Bonnie and Clyde (1967)

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Food: I got to enjoy a splurge meal when my parents came to town at Gran Tivoli in Nolita, and it was worth every penny. Their menu is set up to allow for people to share plates and get to try more than just their one designated meal, and we decided to take advantage of this getting two appetizers and three entrees for the three of us. First, the Prosciutto, Mozzarella dish which had San Daniele Prosciutto, Buffalo Mozzerella, Tusca Dwarf Peaches and “Tigelle” Lard Bread. We also got the Calabrian Salt Baked Baby Beet Salad, which included Cashew Nut Cheese, Young Sorrel, Beet Juice and Pickled Sour Strawberries. These two starters went well together, as both were light and not overly filling, but flavorful. Next, we got a combination of three various pasta/risotto plates. We got the Seafood Risotto which came with Hake, Monkfish, Tomato and Marjoram – which comes out in a hot pot, and the server divided out the portions on each of our small plates for us to save table room.  We also got the Orecchiette – made with Fine Broccoli Sauce and Anchovy – and the Sheep’s Ricotta & Spinach Gnocchi – complete with Picas Blue Cheese Sauce, Ricotta Salata, and Lemon Balm. All of these dishes were delectable and unique, but my favorite was the Orecchiette because I really enjoyed the saltiness of the anchovy which was subtle, but made a big difference.  My dad and I split a bottle of red wine. The atmosphere was pleasant and the service there was really spectacular. There was a not a moment when our water cups weren’t refilled, and they checked in frequently to adjust the plates around so that there was always ample room on the table. I would go again in a heartbeat if given the opportunity.

Film: As Roger Ebert so eloquently noted: “Today, the freshness of “Bonnie and Clyde” has been absorbed in countless other films, and it’s hard to see how fresh and original it felt in 1967 — just as the impact of “Citizen Kane,” in 1941, may not be obvious to those raised in the shadow of its influence.”

“Bonnie and Clyde” is one of the first of it’s kind that paved the way for so many proceeding classics like it, “Thelma and Louise” and “Natural Born Killers” to name a couple. As a pair of young lovers on the run, Faye Dunaway and Warren Beatty play the infamous bank robbers of the 1930’s, Bonnie Parker and Clyde Barrow, with commanding on-screen romantic chemistry.

The best way to view this film is as though you are watching an old school cartoon, embracing stylized violence and absurdity. And though, I felt the dialogue and some of the editing made the film feel chaotic and convoluted at times, the performances mastered the tone so well, perfectly blending comedy and tragedy. Bonnie is swept up by Clyde’s glamorized pitch on poverty, and she jumps on the opportunity to glorify their antics by writing a ballad to the papers and posing for photos, cigar in tow.

With Beatty and Dunaway leading this film, it is not hard to imagine its cultural influence. Dunaway’s berets and maxi skirts (styled by Theodora Van Runkle) became a global fashion obsession, and it is not off base to say that this look still influences many style moments today. The soundtrack (Flatt and Scruggs) topped the charts. This film came at a time when it was exactly what the people wanted – moving cinema away from sweeping melodrama into a more tangible, turbulent, and authentic ground. It was like an updated Western, replacing horses with cars, and allowing the Texan desert to exist as a character of it’s own. As so often happens with film that are almost ahead of its time, Warren Beatty (as one of the producers) fought tirelessly for this film to be made, and then it ended up resulting in a sweeping 10 Oscar nominations, and launched the careers of both Gene Hackman and Gene Wilder, among others. “Bonnie and Clyde” also changed the way that violence was approached and shown on film.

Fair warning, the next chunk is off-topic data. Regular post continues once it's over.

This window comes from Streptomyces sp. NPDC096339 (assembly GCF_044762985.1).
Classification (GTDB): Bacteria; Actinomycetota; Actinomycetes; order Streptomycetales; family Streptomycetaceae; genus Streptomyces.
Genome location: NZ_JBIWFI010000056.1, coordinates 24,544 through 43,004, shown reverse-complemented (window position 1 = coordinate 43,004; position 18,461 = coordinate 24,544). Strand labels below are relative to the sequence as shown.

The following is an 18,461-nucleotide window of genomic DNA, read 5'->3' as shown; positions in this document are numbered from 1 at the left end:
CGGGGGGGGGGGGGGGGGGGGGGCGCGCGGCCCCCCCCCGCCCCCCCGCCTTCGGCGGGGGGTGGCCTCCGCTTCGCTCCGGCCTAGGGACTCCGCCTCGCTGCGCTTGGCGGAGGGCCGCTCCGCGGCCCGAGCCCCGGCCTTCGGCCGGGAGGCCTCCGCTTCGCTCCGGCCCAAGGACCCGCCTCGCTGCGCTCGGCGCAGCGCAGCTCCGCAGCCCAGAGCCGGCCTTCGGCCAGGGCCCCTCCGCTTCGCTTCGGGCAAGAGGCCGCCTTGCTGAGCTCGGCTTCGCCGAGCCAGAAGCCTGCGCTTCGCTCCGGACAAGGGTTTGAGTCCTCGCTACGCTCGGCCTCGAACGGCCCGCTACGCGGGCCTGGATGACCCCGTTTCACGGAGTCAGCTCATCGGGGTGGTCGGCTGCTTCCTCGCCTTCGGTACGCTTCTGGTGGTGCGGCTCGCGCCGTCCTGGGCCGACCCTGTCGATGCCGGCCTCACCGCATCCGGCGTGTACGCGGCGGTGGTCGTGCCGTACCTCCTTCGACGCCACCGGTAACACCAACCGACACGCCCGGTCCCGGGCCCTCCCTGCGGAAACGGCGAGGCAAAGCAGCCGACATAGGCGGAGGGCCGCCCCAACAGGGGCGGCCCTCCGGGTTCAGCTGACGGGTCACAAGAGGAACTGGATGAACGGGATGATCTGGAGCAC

The film interestingly chose to introduce a central theme of sexual frustration into the story, which is not entirely explained or fleshed out, but suggest homoerotic undertones from our main machismo hero, Clyde. He is inexplicably impotent throughout the film, resulting in several moments of extreme attraction and foreplay between the two main leads, who are unable to consummate their feelings. It is even been theorized that their violent exploits give them the “release” or “climax” that they are unable to find in the bedroom. However, it is not ever clear why Clyde is unable to perform, and his final ability to have sex with Parker towards the end, diminishes the idea that he is actually suppressing his homosexual feelings (possibly for their companion in the film, C.W. the gas station attendant whom with at times he is quite affectionate). This is not uncommon for films of the 1960’s – see “Breakfast at Tiffany’s” – to brush over sexual themes and paint them in vague strokes in order to avoid being overly avert, mostly, just to make sure that these things make it into the film without complete public outcry. However, watching now, I think it would be much more interesting to allow the audience see Clyde flesh out these issues with himself, especially considering the masculine bravado he presents to others. Whether his character is actually gay, or attempting to compensate for insecurities, this is piece would have been worth exploring if it is going to be alluded to in the film at all.

Ultimately, there is no denying that “Bonnie and Clyde” is a masterpiece of American cinema, will continue to mark a turning point in film-making, and brought to light one of the most iconic duo’s of all time.

2 replies to “Bonnie and Clyde (1967)

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